AudioDamage Intros $49 Algorithmic Reverb For Mac & Windows, EOS


Audio Damage has introduced Eos, a relatively inexpensive ($49) high-quality algorithmic reverb plug-in for Mac & Windows.

You can preview Eos below:


This is an upright grand piano recorded to tape with a single Neumann microphone. A couple dry chords go by, then Eos at about 15% wet. The algorithm is Superhall, with a long decay, a medium size, and a bit of modulation.

More demos at the Audio Damage site.


Eos consists of three high-quality custom-designed reverb algorithms, made with the modern production environment in mind. Two different plate simulators and our own Superhall algorithm give you a broad palette of reverb, and the easy-to-understand interface makes adjusting the algorithms to suit your track incredibly simple.

Want a traditional dark plate reverb? Eos can do that. How about a short, dense room sound for your drum buss? Not a problem. But where Eos really comes in to its own is when you drop Superhall on your piano or synthesizer tracks. The incredibly long modulated hall sounds of Eno-style ambience are where Eos thrives, something that is made of unobtanium with convolution ‘verbs. Quite simply, an impulse response can not do what Eos does.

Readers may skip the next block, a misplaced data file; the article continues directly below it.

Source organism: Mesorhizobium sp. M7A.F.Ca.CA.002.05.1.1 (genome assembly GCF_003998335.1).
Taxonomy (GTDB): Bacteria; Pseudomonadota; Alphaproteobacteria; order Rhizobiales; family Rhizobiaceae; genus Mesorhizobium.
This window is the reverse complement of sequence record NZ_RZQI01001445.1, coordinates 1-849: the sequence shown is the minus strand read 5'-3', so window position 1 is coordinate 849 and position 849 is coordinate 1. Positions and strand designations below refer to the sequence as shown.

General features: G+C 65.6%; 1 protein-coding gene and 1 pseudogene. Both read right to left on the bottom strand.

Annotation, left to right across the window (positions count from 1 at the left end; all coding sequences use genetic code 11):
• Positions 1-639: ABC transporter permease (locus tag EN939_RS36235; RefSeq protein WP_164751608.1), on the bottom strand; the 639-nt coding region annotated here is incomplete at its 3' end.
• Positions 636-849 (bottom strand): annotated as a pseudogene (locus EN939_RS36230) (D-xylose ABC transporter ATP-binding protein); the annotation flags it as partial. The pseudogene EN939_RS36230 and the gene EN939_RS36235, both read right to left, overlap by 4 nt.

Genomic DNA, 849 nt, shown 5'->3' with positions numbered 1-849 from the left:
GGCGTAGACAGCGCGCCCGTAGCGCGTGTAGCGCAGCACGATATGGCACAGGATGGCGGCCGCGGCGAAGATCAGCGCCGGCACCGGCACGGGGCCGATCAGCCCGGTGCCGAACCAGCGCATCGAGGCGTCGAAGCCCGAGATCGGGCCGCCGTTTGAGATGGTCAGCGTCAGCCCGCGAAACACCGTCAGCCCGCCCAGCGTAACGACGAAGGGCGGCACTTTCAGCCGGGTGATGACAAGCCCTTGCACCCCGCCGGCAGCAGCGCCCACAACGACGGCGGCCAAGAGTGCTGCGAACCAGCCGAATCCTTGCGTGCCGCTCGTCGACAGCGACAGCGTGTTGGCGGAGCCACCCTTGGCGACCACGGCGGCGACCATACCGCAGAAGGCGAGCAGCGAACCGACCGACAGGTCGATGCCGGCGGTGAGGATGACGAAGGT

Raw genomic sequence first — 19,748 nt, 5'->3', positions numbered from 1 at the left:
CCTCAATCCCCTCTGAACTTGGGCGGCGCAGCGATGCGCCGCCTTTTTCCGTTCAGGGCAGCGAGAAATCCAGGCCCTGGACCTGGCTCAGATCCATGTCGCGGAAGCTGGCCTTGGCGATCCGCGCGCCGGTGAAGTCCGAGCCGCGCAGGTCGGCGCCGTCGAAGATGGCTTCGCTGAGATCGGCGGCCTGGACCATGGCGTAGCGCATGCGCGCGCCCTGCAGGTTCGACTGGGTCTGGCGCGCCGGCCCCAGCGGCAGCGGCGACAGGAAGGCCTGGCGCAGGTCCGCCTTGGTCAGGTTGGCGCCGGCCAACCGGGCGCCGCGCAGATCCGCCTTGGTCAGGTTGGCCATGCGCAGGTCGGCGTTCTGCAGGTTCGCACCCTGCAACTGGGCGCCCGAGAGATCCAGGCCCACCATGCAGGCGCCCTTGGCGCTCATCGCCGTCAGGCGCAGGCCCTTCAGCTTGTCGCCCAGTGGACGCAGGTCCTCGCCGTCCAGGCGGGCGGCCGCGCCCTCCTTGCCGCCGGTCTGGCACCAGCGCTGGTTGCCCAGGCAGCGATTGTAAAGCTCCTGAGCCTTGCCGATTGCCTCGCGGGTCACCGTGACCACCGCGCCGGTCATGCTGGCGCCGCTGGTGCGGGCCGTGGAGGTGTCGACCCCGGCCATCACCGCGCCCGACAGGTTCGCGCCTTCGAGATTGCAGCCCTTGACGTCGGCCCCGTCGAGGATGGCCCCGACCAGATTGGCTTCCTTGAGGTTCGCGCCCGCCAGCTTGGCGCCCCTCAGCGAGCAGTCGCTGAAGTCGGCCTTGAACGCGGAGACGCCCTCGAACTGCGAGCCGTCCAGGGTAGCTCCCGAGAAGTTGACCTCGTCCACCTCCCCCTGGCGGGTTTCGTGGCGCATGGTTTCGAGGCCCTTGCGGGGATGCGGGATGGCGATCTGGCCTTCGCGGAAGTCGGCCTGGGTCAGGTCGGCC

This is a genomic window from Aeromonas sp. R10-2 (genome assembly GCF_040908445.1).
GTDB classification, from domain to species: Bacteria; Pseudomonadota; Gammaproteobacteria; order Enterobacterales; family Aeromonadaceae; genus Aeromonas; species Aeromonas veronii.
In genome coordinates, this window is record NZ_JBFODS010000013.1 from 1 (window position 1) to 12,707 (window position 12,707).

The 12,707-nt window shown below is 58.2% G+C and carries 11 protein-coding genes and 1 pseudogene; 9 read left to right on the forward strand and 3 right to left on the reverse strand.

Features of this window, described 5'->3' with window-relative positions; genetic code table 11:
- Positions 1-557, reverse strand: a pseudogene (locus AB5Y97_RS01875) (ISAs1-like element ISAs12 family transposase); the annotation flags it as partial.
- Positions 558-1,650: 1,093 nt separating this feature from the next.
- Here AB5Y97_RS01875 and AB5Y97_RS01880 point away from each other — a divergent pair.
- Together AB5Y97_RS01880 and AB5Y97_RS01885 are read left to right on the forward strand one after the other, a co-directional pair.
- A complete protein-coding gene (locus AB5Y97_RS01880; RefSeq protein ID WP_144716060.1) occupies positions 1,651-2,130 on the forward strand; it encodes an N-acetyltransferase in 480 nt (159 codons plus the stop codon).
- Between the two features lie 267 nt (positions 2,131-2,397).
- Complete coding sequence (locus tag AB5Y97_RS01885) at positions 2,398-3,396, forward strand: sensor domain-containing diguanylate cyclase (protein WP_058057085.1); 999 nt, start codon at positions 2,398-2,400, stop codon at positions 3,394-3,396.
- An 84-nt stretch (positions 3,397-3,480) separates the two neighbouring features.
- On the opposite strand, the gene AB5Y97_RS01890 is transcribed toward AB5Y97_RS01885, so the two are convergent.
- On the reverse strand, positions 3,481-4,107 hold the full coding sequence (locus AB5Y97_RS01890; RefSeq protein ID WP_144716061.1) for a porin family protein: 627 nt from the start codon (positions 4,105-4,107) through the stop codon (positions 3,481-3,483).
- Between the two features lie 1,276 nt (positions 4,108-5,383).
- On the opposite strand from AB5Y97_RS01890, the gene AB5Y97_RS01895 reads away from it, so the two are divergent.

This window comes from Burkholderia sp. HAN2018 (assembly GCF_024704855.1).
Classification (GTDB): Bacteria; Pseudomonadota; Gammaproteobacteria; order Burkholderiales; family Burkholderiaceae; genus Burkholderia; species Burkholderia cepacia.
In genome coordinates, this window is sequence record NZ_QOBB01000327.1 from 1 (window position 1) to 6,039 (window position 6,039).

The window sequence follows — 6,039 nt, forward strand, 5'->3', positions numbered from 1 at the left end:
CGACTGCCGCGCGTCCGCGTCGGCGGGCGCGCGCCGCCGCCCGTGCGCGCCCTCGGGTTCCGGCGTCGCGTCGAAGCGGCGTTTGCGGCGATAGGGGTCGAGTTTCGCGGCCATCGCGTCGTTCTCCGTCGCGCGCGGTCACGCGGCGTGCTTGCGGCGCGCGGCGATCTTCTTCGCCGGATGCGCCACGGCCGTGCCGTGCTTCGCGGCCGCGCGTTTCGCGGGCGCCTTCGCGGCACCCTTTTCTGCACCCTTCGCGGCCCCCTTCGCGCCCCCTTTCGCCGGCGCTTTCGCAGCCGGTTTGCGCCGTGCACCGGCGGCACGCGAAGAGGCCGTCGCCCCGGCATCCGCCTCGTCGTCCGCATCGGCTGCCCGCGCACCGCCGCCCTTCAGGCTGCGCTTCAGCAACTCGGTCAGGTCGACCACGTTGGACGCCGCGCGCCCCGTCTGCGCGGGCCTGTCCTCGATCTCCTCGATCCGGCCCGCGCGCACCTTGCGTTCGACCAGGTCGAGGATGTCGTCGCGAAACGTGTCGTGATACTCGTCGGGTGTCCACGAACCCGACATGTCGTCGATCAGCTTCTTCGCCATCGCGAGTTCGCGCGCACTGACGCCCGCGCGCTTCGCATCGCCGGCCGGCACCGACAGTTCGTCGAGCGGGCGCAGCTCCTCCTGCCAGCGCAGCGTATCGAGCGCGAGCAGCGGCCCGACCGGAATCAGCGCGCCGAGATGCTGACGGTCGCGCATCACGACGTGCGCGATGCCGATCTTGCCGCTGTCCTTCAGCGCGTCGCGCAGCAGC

• Three custom-designed algorithms: Plate 1 (mono in, stereo out), Plate 2 (true stereo), and Superhall (true stereo) built with modern production in mind.
  • All standard reverb controls, including modulation rate and depth, attack, diffusion, and full control over the EQ and multipliers of the reverb tail.
  • Infinite control for “freeze” effects.
  • Unique visual controls designed for quick and easy programming.
  • Low CPU usage compared to other algorithmic reverb plug-ins, and far lower than the average convolution ‘verb.
  • Full MIDI learn for hardware control of most parameters (VST only).

4 thoughts on “AudioDamage Intros $49 Algorithmic Reverb For Mac & Windows, EOS

  1. I have no experience with the product, but the ad graphic is confusing — it can lend an extra sense of depth (and in some cases, mislead) to extrude a 2D soft synth or effect into what appears to be hardware. Here, the pseudo-knobs aren't even popped out, and the whole thing is at an awkward angle, making it easy to tell what the controls say.

    The sample is deliciously ambient and moody, and reminds me, there's more Audio Damage stuff I wanna check out.

  2. Yes – 3D graphics for software products must DIE!

    This is up there with the butt cheeks Deckadance ad, in my book.

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